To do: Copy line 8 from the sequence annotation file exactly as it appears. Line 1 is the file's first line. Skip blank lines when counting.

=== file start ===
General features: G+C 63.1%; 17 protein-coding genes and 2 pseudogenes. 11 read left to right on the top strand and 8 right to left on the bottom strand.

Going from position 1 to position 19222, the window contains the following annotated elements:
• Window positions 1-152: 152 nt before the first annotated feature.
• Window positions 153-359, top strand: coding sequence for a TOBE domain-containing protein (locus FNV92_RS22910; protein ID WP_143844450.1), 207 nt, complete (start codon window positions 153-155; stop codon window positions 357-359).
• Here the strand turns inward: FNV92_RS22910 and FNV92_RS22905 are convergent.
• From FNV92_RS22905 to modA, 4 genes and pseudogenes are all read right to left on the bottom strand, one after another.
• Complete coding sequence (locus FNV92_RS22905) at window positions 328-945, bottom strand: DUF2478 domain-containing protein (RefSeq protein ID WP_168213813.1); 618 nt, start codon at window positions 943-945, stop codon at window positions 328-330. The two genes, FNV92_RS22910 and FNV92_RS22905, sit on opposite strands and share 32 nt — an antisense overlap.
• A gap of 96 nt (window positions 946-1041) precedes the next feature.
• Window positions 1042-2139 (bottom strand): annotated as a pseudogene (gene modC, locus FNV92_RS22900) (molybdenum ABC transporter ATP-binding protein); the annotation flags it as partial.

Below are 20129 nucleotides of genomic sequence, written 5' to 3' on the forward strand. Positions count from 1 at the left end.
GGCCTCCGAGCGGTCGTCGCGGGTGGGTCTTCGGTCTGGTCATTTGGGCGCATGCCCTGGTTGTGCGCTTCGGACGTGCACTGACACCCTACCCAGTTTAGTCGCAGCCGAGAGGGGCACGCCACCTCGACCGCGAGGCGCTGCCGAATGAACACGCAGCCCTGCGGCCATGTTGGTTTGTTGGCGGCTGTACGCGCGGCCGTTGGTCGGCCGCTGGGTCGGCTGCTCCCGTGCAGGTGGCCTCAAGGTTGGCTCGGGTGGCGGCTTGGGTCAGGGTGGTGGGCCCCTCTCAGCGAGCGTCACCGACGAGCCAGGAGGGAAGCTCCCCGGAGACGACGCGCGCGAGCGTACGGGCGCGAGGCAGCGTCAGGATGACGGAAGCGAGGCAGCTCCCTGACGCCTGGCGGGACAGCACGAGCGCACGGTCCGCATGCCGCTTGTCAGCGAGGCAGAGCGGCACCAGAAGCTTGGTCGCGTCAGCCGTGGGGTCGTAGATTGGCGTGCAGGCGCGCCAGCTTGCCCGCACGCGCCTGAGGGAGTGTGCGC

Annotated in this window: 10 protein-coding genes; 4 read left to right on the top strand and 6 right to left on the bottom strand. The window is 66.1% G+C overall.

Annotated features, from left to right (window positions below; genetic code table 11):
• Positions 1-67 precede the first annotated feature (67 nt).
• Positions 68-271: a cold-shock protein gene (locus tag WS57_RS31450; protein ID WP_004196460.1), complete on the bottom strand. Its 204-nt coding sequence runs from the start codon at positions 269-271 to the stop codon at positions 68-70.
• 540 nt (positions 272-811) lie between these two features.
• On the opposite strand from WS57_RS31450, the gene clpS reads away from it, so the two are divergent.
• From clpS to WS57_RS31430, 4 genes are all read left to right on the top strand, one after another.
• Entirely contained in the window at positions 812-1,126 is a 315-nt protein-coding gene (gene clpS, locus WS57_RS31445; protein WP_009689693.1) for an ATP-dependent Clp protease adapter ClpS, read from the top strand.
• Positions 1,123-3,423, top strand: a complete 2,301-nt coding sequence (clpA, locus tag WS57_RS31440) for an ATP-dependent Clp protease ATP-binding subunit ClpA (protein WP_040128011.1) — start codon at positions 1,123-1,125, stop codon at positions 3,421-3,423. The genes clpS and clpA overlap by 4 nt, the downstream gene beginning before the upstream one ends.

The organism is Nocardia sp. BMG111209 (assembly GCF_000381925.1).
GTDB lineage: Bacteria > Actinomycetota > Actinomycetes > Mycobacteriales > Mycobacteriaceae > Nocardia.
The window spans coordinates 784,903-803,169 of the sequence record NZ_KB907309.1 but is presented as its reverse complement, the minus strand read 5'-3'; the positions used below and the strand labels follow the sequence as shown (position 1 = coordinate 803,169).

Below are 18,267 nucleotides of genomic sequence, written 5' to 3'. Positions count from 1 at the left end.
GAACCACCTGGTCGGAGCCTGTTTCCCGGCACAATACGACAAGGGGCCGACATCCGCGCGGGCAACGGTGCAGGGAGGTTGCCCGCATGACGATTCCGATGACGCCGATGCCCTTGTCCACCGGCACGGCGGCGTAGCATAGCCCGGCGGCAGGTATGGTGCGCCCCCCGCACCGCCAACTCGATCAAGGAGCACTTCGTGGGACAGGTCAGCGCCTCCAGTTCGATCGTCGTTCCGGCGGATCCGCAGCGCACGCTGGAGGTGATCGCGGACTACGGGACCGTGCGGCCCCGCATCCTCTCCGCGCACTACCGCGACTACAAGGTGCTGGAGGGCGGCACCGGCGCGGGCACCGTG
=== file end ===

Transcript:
• A gap of 96 nt (window positions 946-1041) precedes the next feature.